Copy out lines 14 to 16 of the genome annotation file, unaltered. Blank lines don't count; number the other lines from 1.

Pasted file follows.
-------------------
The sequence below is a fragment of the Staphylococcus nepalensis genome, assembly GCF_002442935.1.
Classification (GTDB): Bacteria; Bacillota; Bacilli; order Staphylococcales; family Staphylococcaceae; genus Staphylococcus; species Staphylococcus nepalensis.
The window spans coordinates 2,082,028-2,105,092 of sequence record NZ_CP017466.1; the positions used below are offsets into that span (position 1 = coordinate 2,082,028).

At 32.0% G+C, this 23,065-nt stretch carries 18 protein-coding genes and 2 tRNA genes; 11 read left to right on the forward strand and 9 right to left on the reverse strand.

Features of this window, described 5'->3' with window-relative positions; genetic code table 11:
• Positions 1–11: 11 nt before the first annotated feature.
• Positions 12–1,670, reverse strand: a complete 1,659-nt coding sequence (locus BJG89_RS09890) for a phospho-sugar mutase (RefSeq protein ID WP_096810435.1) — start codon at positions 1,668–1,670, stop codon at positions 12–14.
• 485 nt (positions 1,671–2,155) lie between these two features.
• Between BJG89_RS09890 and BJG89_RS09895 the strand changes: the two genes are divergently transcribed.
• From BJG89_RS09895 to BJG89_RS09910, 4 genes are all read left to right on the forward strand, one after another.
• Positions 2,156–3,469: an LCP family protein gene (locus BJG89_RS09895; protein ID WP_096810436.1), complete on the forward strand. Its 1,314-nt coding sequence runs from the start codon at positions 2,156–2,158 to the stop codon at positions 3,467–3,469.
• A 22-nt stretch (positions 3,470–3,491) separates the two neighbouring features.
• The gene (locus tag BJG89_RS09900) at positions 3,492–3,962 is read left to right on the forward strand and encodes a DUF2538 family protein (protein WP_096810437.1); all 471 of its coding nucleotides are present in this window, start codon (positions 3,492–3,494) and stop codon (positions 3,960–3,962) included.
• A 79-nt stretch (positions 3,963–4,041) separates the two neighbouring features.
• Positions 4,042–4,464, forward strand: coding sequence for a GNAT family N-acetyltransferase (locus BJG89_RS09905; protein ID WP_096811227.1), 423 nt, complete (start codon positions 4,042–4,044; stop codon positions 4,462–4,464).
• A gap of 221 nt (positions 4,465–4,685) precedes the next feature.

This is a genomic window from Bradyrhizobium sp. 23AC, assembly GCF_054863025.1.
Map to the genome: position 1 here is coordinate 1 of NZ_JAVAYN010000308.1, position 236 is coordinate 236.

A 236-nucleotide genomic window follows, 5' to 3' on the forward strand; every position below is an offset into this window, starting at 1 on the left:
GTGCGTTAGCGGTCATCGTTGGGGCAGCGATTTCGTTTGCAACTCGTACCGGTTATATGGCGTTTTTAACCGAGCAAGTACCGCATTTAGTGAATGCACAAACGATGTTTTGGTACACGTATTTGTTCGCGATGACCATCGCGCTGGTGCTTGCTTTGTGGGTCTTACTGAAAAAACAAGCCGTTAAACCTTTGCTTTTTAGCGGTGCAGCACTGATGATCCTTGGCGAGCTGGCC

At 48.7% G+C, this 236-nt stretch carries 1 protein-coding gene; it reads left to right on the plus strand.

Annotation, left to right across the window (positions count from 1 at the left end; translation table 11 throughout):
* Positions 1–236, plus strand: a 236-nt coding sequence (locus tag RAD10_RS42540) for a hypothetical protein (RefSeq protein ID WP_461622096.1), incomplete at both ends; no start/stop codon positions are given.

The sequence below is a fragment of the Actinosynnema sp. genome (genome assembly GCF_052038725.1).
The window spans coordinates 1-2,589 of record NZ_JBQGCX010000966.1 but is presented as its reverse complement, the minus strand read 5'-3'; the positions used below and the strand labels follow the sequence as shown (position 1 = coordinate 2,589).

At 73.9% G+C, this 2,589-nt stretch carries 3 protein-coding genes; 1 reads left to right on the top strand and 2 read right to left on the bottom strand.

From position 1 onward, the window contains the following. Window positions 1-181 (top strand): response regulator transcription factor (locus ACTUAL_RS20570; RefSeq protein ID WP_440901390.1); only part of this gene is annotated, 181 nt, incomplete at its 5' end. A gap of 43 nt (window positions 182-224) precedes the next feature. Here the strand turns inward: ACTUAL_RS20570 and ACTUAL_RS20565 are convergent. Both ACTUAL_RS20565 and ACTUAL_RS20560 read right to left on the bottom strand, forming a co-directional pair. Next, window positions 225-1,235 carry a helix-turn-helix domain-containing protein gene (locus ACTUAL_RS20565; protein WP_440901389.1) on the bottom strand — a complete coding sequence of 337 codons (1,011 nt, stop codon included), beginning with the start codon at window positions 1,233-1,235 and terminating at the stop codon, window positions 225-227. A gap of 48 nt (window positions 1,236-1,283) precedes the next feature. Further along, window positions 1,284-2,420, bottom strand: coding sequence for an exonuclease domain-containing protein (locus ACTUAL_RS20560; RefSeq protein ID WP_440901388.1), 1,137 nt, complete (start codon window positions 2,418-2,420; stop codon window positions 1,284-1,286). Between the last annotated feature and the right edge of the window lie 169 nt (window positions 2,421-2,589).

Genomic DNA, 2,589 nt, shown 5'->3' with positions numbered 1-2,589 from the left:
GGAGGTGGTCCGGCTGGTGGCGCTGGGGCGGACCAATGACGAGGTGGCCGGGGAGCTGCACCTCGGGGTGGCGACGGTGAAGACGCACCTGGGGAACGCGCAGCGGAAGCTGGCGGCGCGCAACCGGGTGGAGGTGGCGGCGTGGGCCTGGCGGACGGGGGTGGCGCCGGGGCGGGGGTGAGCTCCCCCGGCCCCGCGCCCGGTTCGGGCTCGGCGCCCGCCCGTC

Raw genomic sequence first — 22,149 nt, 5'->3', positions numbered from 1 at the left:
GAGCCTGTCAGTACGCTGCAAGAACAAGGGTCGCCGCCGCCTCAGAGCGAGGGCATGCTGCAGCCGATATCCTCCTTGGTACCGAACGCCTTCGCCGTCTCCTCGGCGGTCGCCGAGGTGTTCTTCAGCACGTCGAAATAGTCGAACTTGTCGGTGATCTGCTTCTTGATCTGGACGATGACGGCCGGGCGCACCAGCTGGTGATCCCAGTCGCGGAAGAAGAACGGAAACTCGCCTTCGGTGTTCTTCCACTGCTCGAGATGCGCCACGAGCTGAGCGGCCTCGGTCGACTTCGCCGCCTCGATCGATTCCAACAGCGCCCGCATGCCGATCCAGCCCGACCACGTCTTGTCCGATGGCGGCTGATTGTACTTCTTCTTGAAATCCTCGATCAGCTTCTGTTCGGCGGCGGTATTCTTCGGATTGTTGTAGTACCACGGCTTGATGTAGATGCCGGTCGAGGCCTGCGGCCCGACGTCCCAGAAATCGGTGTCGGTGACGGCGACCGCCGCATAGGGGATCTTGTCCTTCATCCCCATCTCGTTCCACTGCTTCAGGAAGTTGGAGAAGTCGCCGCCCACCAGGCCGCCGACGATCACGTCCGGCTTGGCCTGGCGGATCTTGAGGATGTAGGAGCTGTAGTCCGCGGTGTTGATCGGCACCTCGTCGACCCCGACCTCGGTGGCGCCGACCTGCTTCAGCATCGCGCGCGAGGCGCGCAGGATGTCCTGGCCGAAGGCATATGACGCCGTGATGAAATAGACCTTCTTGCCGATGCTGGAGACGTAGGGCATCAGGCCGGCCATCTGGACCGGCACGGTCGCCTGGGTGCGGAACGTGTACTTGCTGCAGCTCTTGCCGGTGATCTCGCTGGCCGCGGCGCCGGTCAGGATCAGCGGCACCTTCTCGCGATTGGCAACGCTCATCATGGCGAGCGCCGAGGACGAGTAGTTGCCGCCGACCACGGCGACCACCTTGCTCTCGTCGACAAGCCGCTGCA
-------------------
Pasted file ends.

• A 79-nt stretch (positions 3,963–4,041) separates the two neighbouring features.
• Positions 4,042–4,464, forward strand: coding sequence for a GNAT family N-acetyltransferase (locus BJG89_RS09905; protein ID WP_096811227.1), 423 nt, complete (start codon positions 4,042–4,044; stop codon positions 4,462–4,464).
• A gap of 221 nt (positions 4,465–4,685) precedes the next feature.